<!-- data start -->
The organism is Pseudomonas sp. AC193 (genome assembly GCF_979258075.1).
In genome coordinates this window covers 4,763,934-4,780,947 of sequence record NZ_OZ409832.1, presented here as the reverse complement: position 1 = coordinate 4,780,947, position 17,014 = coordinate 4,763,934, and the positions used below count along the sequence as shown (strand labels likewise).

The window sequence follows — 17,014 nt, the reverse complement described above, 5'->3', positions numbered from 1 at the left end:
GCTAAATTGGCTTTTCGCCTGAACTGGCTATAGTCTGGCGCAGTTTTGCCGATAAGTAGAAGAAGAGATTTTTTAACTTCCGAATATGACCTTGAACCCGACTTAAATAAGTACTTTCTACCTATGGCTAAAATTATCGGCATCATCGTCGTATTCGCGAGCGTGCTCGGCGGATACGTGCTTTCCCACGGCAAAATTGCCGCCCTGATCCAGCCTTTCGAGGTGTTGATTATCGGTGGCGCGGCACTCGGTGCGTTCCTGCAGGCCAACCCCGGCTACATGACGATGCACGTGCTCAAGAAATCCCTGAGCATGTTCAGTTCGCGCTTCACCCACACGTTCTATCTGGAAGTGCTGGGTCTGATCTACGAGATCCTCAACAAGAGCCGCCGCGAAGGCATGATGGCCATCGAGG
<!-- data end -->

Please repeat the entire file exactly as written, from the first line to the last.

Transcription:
The organism is Pseudomonas sp. AC193 (genome assembly GCF_979258075.1).
In genome coordinates this window covers 4,763,934-4,780,947 of sequence record NZ_OZ409832.1, presented here as the reverse complement: position 1 = coordinate 4,780,947, position 17,014 = coordinate 4,763,934, and the positions used below count along the sequence as shown (strand labels likewise).

The window sequence follows — 17,014 nt, the reverse complement described above, 5'->3', positions numbered from 1 at the left end:
GCTAAATTGGCTTTTCGCCTGAACTGGCTATAGTCTGGCGCAGTTTTGCCGATAAGTAGAAGAAGAGATTTTTTAACTTCCGAATATGACCTTGAACCCGACTTAAATAAGTACTTTCTACCTATGGCTAAAATTATCGGCATCATCGTCGTATTCGCGAGCGTGCTCGGCGGATACGTGCTTTCCCACGGCAAAATTGCCGCCCTGATCCAGCCTTTCGAGGTGTTGATTATCGGTGGCGCGGCACTCGGTGCGTTCCTGCAGGCCAACCCCGGCTACATGACGATGCACGTGCTCAAGAAATCCCTGAGCATGTTCAGTTCGCGCTTCACCCACACGTTCTATCTGGAAGTGCTGGGTCTGATCTACGAGATCCTCAACAAGAGCCGCCGCGAAGGCATGATGGCCATCGAGG